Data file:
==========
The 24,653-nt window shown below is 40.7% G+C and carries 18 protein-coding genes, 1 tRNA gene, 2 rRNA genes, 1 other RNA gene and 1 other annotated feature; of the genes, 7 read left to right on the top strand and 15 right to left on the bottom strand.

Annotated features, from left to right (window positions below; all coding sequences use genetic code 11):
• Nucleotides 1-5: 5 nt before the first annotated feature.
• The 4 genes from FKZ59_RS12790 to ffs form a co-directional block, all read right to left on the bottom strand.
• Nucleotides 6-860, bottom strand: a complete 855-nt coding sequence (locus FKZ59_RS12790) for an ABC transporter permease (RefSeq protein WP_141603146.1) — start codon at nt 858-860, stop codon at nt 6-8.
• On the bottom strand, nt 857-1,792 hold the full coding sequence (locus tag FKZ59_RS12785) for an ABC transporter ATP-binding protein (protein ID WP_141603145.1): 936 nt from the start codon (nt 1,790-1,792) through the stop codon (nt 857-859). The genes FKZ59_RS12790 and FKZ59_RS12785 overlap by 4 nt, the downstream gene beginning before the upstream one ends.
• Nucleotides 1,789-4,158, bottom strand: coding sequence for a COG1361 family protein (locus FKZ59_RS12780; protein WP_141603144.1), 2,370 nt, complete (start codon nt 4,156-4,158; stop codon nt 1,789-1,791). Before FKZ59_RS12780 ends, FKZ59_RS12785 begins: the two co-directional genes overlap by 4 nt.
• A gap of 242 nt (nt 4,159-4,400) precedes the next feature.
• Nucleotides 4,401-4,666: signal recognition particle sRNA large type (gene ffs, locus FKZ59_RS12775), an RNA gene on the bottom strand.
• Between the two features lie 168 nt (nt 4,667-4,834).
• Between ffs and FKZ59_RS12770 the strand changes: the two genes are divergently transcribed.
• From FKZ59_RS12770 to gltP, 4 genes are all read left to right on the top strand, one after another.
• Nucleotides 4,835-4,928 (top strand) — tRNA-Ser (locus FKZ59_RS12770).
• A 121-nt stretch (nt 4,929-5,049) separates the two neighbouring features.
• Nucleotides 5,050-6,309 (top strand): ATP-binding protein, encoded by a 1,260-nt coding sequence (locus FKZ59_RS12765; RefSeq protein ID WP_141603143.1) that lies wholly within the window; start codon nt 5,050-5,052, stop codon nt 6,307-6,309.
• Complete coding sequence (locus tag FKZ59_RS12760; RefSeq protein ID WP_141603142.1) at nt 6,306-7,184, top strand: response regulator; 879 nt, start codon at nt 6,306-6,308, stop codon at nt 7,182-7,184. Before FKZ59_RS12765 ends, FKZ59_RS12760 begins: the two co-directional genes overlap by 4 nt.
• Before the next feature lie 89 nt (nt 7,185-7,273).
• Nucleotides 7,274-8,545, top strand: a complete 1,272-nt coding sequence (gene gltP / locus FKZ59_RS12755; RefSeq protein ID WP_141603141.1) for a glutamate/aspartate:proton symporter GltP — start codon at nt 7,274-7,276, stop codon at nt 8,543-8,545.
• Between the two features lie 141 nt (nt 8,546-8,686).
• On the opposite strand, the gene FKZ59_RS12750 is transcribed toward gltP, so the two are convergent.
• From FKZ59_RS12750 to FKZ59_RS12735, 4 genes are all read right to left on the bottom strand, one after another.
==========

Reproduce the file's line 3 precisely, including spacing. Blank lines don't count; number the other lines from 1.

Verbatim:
• Nucleotides 1-5: 5 nt before the first annotated feature.